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Timeline for grad school

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Hi all,

I created a timeline to get a big overview of what is involved in preparing and going to grad school here: http://thecollegestuff.com/home/grad

It is still a work in progress, so please provide feedback if you see something wrong or if you have relevant links I should add there or anything else you feel I should add to help students.

Lot of my juniors, friends, cousins ask me how I prepared, what I did etc, so I thought I will put together a nice interactive timeline. Do not hesitate to provide any kind of feedback. You can leave feedback here or on the site.


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I would recommend changing the word "mock" test for "practice" test. Also, it might be good to take the GRE at the end of September or by mid October in case someone decides they want/need to retake it.

Also, around August you should start contacting the professors, before the application process begins, not after! It's good to have them on your side when the application comes around, plus, some universities require faculty sponsorship. It's also good to contact possible advisors in advance in order to know if they'll be taking students.

Contacting other grad students in advance is also helpful since they can give you inside information about the school, the environment, the professors, and might even give you application tips.

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A lot of grad school applications are highly discipline specific, so I'd suggest separating things out into at least Humanities/Social Sciences/Bio & Physical Sciences. 


Overall, I'd say the timeline is a bit late.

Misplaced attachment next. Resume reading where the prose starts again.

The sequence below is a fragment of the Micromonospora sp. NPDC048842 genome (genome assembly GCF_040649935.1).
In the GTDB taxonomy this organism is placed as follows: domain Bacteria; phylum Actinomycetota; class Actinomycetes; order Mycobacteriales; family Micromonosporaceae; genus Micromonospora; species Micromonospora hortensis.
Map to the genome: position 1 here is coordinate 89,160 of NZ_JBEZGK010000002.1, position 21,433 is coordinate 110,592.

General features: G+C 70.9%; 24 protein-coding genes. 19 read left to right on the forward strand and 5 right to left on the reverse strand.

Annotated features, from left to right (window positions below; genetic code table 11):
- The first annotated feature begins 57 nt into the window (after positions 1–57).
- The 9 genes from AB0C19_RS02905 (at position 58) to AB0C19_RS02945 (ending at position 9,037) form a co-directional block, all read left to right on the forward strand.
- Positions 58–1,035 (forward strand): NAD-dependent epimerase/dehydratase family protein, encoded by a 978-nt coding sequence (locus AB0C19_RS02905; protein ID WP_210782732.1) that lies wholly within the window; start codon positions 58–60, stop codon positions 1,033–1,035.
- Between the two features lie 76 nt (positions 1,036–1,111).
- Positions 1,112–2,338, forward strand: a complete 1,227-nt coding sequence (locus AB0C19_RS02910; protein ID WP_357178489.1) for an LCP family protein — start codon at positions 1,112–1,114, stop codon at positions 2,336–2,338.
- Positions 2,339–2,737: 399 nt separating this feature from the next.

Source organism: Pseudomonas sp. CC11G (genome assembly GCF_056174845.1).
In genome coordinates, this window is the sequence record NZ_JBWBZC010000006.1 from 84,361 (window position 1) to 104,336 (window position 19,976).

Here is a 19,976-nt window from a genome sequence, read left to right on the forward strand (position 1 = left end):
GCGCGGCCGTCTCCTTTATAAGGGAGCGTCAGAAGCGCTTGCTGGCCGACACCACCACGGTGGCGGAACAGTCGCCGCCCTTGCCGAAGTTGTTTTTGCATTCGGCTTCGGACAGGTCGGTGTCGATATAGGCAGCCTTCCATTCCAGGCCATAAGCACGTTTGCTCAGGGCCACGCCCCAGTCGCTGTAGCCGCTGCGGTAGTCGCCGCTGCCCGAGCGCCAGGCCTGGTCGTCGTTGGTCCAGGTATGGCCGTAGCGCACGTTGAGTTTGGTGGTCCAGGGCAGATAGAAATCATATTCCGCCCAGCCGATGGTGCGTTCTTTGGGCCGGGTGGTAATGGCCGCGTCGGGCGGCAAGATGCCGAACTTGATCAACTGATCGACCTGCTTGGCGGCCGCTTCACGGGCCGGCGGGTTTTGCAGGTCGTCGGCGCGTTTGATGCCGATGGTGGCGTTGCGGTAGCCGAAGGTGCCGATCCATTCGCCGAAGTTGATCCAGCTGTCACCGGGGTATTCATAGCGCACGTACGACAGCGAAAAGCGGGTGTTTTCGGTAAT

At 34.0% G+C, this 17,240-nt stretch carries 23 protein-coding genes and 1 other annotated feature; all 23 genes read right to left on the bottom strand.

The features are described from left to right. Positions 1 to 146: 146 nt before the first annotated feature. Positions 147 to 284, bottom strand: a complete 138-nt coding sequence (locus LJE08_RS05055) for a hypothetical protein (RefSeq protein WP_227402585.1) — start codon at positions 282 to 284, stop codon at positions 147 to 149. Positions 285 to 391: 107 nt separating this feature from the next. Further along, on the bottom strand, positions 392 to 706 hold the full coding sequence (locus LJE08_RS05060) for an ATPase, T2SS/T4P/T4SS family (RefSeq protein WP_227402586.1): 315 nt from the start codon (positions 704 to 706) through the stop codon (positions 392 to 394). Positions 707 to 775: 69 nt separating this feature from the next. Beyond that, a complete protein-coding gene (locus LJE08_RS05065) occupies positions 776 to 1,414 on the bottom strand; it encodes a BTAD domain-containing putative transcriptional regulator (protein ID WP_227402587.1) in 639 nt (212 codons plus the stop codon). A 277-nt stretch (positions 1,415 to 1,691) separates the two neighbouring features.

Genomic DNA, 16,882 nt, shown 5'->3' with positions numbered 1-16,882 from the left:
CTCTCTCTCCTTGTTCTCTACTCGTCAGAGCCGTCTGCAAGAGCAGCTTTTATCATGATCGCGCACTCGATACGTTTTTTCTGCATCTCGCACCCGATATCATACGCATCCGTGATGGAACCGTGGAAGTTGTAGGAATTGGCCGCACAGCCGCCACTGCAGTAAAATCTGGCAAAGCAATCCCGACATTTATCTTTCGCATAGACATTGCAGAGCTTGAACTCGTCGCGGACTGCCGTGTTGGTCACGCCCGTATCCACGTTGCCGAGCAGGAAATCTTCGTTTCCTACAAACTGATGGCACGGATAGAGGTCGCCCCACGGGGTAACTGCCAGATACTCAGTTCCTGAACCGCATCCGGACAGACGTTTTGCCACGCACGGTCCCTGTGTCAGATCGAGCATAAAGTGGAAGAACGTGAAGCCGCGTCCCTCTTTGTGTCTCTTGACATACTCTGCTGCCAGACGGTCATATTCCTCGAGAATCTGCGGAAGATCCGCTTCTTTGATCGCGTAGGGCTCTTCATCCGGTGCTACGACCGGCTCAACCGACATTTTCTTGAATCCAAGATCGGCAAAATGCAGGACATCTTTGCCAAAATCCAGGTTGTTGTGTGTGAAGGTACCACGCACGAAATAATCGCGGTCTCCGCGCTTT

Personally, I had decided on first round schools by May-June, took the GRE early August, and had my first apps done in September. 


This is also discipline specific, but I had 2/3 offers in hand by November, and did my school visits in December. 


Contacting professors is one of those things that's very discipline specific. It's really rare in STEM fields to do it until after the application process is partially through. 


As mentioned above, in other areas it's crucial to make those connections early, before you apply. 


Also, no offense, but referring people to Peterson's Guide and Princeton Review is, imo, a really, really bad place to start for research grad schools. Those group by reputation, and "ranking". In general, for grad school applications you should be going by interest. Read papers, see where those authors are, search out similar research and similar authors. Do the footwork and talk to your faculty and get word-of-mouth suggestions. Go to conferences, and see people talk in person. 


Similarly, I'd say 2 mos of GRE prep is overkill for most people. Take a practice test. If you do decently, don't spend much time studying- that time could be better spent in working on almost any other part of your CV or application, as GRE scores are only really helpful up to a certain point. 


You have learning about professors research in August, but as I mentioned above, it should be the professor's research that is drawing you to the school, rather than deciding on the school and then looking for interesting professors. 


I'd give way more time for SoPs- those are arguably the most important part of your application, and you want to have time to write, write, and re-write. 


I'd also recommend starting an application at a school as soon as applications open for the year, and immediately requesting transcripts from your school. Nothing delays an application like unanticipated bureaucracy! You want to have an application started so the school has your name on file when GRE scores and transcripts arrive.


Not exactly sure what "Get your finances in place" is in February- frequently, financial offers won't go out until the offers do. 


Also, April is really late to be getting acceptances. The 15th is the latest you can accept, generally, and I'd anticipate getting letters in Feb-March, and making visits to schools in March and April. 


You also left out interviews and visits- I'm not sure if they're not typical for your discipline, which is again why I suggest discipline specifics. 


In the sciences, not getting a paid visit to the school would be a huge red flag- most have accepted student weekends to visit, and many also do interviews. 


Anyway, just my thoughts. 

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